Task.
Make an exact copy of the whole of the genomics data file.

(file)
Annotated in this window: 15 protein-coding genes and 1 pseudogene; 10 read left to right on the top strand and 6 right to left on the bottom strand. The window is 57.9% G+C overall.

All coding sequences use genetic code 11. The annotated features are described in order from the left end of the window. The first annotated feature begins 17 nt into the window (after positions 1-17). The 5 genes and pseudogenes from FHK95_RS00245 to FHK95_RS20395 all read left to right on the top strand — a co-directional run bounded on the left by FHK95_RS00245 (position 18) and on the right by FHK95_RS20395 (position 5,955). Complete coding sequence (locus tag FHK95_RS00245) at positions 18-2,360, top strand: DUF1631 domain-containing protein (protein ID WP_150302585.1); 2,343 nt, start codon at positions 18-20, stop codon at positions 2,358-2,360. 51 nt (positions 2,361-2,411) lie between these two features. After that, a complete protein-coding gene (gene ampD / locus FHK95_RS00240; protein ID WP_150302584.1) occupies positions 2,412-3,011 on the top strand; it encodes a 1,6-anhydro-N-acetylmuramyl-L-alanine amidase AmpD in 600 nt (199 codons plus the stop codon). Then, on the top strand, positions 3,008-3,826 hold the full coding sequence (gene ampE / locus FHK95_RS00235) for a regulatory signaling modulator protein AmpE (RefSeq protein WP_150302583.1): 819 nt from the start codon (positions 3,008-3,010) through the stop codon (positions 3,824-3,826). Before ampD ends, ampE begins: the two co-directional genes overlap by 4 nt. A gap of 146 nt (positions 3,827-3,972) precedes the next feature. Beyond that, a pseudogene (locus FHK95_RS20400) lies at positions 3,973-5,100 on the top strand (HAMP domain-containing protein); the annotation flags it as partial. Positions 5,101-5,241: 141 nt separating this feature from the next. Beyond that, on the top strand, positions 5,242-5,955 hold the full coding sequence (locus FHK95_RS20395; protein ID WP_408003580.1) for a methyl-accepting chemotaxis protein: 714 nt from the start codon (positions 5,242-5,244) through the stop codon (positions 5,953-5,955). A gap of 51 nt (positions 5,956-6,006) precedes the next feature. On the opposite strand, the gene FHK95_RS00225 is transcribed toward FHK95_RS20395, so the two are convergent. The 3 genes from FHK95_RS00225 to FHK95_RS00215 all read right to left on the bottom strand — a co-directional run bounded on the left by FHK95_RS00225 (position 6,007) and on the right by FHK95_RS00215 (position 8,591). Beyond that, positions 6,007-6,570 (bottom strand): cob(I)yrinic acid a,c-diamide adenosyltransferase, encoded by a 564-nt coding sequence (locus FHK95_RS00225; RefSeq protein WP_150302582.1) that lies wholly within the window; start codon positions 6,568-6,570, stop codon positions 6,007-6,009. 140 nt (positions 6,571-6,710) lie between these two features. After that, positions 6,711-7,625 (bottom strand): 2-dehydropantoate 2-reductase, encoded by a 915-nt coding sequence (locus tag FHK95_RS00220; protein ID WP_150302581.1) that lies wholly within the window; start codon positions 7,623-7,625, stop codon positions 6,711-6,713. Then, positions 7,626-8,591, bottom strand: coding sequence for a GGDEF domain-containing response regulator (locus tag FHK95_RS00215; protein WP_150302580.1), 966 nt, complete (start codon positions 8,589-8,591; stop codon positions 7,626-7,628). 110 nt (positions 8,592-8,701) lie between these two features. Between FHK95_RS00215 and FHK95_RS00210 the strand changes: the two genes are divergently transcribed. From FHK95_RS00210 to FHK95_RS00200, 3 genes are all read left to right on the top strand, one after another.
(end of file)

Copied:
Annotated in this window: 15 protein-coding genes and 1 pseudogene; 10 read left to right on the top strand and 6 right to left on the bottom strand. The window is 57.9% G+C overall.

All coding sequences use genetic code 11. The annotated features are described in order from the left end of the window. The first annotated feature begins 17 nt into the window (after positions 1-17). The 5 genes and pseudogenes from FHK95_RS00245 to FHK95_RS20395 all read left to right on the top strand — a co-directional run bounded on the left by FHK95_RS00245 (position 18) and on the right by FHK95_RS20395 (position 5,955). Complete coding sequence (locus tag FHK95_RS00245) at positions 18-2,360, top strand: DUF1631 domain-containing protein (protein ID WP_150302585.1); 2,343 nt, start codon at positions 18-20, stop codon at positions 2,358-2,360. 51 nt (positions 2,361-2,411) lie between these two features. After that, a complete protein-coding gene (gene ampD / locus FHK95_RS00240; protein ID WP_150302584.1) occupies positions 2,412-3,011 on the top strand; it encodes a 1,6-anhydro-N-acetylmuramyl-L-alanine amidase AmpD in 600 nt (199 codons plus the stop codon). Then, on the top strand, positions 3,008-3,826 hold the full coding sequence (gene ampE / locus FHK95_RS00235) for a regulatory signaling modulator protein AmpE (RefSeq protein WP_150302583.1): 819 nt from the start codon (positions 3,008-3,010) through the stop codon (positions 3,824-3,826). Before ampD ends, ampE begins: the two co-directional genes overlap by 4 nt. A gap of 146 nt (positions 3,827-3,972) precedes the next feature. Beyond that, a pseudogene (locus FHK95_RS20400) lies at positions 3,973-5,100 on the top strand (HAMP domain-containing protein); the annotation flags it as partial. Positions 5,101-5,241: 141 nt separating this feature from the next. Beyond that, on the top strand, positions 5,242-5,955 hold the full coding sequence (locus FHK95_RS20395; protein ID WP_408003580.1) for a methyl-accepting chemotaxis protein: 714 nt from the start codon (positions 5,242-5,244) through the stop codon (positions 5,953-5,955). A gap of 51 nt (positions 5,956-6,006) precedes the next feature. On the opposite strand, the gene FHK95_RS00225 is transcribed toward FHK95_RS20395, so the two are convergent. The 3 genes from FHK95_RS00225 to FHK95_RS00215 all read right to left on the bottom strand — a co-directional run bounded on the left by FHK95_RS00225 (position 6,007) and on the right by FHK95_RS00215 (position 8,591). Beyond that, positions 6,007-6,570 (bottom strand): cob(I)yrinic acid a,c-diamide adenosyltransferase, encoded by a 564-nt coding sequence (locus FHK95_RS00225; RefSeq protein WP_150302582.1) that lies wholly within the window; start codon positions 6,568-6,570, stop codon positions 6,007-6,009. 140 nt (positions 6,571-6,710) lie between these two features. After that, positions 6,711-7,625 (bottom strand): 2-dehydropantoate 2-reductase, encoded by a 915-nt coding sequence (locus tag FHK95_RS00220; protein ID WP_150302581.1) that lies wholly within the window; start codon positions 7,623-7,625, stop codon positions 6,711-6,713. Then, positions 7,626-8,591, bottom strand: coding sequence for a GGDEF domain-containing response regulator (locus tag FHK95_RS00215; protein WP_150302580.1), 966 nt, complete (start codon positions 8,589-8,591; stop codon positions 7,626-7,628). 110 nt (positions 8,592-8,701) lie between these two features. Between FHK95_RS00215 and FHK95_RS00210 the strand changes: the two genes are divergently transcribed. From FHK95_RS00210 to FHK95_RS00200, 3 genes are all read left to right on the top strand, one after another.